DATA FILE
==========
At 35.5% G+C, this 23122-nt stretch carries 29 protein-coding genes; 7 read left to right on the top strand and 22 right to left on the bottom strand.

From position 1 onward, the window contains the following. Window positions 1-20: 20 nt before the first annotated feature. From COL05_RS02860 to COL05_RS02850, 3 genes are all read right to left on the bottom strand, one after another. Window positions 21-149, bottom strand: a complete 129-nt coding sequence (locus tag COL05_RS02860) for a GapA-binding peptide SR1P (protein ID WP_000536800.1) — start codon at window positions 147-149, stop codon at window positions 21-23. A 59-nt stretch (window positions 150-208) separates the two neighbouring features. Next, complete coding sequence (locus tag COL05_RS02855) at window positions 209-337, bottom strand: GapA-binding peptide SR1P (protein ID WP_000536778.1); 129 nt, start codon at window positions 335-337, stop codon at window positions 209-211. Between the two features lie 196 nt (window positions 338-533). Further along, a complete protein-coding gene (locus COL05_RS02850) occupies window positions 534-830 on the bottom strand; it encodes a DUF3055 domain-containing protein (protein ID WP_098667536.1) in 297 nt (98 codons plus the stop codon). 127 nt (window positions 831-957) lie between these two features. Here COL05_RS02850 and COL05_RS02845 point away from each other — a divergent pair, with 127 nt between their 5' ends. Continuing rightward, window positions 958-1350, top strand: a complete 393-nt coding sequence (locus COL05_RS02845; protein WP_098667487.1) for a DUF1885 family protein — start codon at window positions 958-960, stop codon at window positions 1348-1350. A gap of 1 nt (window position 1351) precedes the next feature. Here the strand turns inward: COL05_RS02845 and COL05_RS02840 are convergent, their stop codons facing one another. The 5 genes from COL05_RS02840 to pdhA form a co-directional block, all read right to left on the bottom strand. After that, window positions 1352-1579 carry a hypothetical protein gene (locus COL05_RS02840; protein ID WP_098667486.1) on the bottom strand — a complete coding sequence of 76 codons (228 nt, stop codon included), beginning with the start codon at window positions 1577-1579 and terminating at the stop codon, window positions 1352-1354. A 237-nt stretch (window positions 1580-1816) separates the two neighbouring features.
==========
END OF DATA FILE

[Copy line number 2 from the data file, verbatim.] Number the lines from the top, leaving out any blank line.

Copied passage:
From position 1 onward, the window contains the following. Window positions 1-20: 20 nt before the first annotated feature. From COL05_RS02860 to COL05_RS02850, 3 genes are all read right to left on the bottom strand, one after another. Window positions 21-149, bottom strand: a complete 129-nt coding sequence (locus tag COL05_RS02860) for a GapA-binding peptide SR1P (protein ID WP_000536800.1) — start codon at window positions 147-149, stop codon at window positions 21-23. A 59-nt stretch (window positions 150-208) separates the two neighbouring features. Next, complete coding sequence (locus tag COL05_RS02855) at window positions 209-337, bottom strand: GapA-binding peptide SR1P (protein ID WP_000536778.1); 129 nt, start codon at window positions 335-337, stop codon at window positions 209-211. Between the two features lie 196 nt (window positions 338-533). Further along, a complete protein-coding gene (locus COL05_RS02850) occupies window positions 534-830 on the bottom strand; it encodes a DUF3055 domain-containing protein (protein ID WP_098667536.1) in 297 nt (98 codons plus the stop codon). 127 nt (window positions 831-957) lie between these two features. Here COL05_RS02850 and COL05_RS02845 point away from each other — a divergent pair, with 127 nt between their 5' ends. Continuing rightward, window positions 958-1350, top strand: a complete 393-nt coding sequence (locus COL05_RS02845; protein WP_098667487.1) for a DUF1885 family protein — start codon at window positions 958-960, stop codon at window positions 1348-1350. A gap of 1 nt (window position 1351) precedes the next feature. Here the strand turns inward: COL05_RS02845 and COL05_RS02840 are convergent, their stop codons facing one another. The 5 genes from COL05_RS02840 to pdhA form a co-directional block, all read right to left on the bottom strand. After that, window positions 1352-1579 carry a hypothetical protein gene (locus COL05_RS02840; protein ID WP_098667486.1) on the bottom strand — a complete coding sequence of 76 codons (228 nt, stop codon included), beginning with the start codon at window positions 1577-1579 and terminating at the stop codon, window positions 1352-1354. A 237-nt stretch (window positions 1580-1816) separates the two neighbouring features.